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As we previously reported here last fall, California enacted a pay transparency law (SB 1162) requiring employers with 15 or more employees to disclose pay scales in job postings beginning January 1, 2023. The Labor Commissioner recently issued guidance in the form of FAQs to address some of the unanswered questions regarding the interpretation and enforcement of the California Equal Pay Act.

The law expands pay data reporting requirements for California employers with 100 or more employees, and requires employers with 15 or more employees to include the “pay scale” for a position in any job posting. However, the law is silent on some key issues, such as: (1) how to determine the 15 employee threshold for coverage; (2) how to calculate the “pay scale;” and (3) whether positions that are not required to be filled by a California employee are covered (i.e., remote positions that may, or may not, be performed outside of California). The FAQs provide helpful guidance to address these questions.

The Labor Commissioner’s FAQs clarify the following:

  • Determining 15 Employee Limit: The Labor Commissioner’s guidance explains which individuals must be counted to determine whether an employer is covered under the law and, therefore, must disclose pay scales in job postings. Specifically, the law applies when (1) an employer reaches 15 employees at any point in a pay period, and (2) one employee is currently located in California. When calculating the 15-employee minimum threshold, “bona fide” independent contractors are excluded, while exempt employees, part-time workers, minors, and new hires are included.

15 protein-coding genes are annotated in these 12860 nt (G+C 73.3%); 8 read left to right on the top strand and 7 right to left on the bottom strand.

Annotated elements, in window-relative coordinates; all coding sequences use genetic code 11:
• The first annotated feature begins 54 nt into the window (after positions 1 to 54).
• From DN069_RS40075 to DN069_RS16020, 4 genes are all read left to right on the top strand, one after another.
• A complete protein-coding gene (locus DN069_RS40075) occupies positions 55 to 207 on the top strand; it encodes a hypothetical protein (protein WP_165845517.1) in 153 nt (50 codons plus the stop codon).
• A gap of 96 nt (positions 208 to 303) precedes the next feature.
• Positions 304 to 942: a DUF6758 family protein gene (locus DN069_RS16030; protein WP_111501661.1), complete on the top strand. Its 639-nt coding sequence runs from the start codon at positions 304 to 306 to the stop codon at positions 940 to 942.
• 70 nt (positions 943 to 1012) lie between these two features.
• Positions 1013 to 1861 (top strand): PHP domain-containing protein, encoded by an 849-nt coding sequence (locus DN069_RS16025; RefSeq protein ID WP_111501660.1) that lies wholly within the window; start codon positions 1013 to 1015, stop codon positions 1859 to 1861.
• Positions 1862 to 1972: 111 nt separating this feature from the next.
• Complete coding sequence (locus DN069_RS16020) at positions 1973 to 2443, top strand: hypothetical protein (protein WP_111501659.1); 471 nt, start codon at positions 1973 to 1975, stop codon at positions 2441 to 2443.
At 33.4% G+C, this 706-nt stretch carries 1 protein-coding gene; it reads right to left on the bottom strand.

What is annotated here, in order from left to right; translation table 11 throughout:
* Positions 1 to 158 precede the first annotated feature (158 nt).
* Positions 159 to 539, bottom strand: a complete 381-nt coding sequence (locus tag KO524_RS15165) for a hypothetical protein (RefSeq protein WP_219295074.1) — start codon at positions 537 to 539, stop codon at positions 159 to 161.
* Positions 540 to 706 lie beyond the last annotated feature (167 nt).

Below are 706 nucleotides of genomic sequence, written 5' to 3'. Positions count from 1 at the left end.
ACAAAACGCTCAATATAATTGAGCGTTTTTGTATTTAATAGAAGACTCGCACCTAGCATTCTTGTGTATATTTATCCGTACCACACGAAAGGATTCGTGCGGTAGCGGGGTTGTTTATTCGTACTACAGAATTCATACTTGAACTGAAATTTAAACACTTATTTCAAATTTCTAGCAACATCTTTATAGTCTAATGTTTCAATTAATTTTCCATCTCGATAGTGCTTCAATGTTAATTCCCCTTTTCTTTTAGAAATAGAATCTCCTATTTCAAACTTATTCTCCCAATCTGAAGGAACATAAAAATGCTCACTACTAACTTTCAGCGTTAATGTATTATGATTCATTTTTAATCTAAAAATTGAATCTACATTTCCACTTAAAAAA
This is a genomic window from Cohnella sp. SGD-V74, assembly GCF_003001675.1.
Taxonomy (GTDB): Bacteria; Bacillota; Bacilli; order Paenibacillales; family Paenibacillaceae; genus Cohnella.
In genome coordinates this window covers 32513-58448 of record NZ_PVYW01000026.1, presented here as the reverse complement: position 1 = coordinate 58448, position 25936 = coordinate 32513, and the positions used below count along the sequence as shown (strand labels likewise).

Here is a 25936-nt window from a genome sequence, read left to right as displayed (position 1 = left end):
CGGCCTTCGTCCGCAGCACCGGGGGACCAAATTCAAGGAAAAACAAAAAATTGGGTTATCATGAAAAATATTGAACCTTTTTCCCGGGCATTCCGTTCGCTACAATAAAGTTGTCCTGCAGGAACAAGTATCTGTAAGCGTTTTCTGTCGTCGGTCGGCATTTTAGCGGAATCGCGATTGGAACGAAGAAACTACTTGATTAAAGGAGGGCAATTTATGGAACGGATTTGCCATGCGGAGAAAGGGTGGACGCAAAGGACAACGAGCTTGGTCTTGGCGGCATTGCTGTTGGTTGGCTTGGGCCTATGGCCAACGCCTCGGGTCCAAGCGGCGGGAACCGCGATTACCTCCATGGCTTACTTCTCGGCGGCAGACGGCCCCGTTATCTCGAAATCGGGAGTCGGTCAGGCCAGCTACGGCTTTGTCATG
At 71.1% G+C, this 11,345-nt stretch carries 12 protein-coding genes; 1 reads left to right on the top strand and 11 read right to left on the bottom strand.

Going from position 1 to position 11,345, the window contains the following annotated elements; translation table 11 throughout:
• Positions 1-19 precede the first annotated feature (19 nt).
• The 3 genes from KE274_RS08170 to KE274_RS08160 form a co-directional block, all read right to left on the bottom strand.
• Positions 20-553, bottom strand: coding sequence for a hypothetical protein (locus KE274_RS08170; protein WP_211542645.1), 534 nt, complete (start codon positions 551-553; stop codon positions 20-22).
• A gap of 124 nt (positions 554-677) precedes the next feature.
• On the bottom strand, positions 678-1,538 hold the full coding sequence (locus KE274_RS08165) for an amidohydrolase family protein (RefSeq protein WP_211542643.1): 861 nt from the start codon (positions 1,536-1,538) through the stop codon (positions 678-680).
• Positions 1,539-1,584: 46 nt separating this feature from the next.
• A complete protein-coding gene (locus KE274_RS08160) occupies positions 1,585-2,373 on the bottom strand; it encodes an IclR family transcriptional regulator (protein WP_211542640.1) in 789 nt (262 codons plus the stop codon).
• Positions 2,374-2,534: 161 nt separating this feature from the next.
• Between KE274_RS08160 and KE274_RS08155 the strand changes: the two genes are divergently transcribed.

• Defining Pay Scale: The law defines “pay scale” as the salary or hourly wage range that the employer reasonably expects to pay for the position. The FAQs clarify that “pay scale” excludes bonuses, commissions, tips, or other benefits. However, if a position’s salary or hourly wage is based in whole or in part on either commission or a piece rate, then the commission range or piece rate the employer reasonably expects to pay for the position must also be included in the job posting.
  • Posting Requirements: The guidance provides additional clarification regarding when and how the new “pay scale” information is required to be disclosed. The FAQs explain that the “pay scale” must be included within a job posting if the position “may ever be filled in California,” either in-person or remotely. The wage info must be displayed in the job posting itself, and cannot be included via a link or QR code.

In light of the Labor Commissioner’s FAQs, California employers should thoroughly review their job postings to ensure compliance with the new pay transparency law and the Labor Commissioner’s guidance, and should consult with counsel prior to revising or posting new job positions in 2023.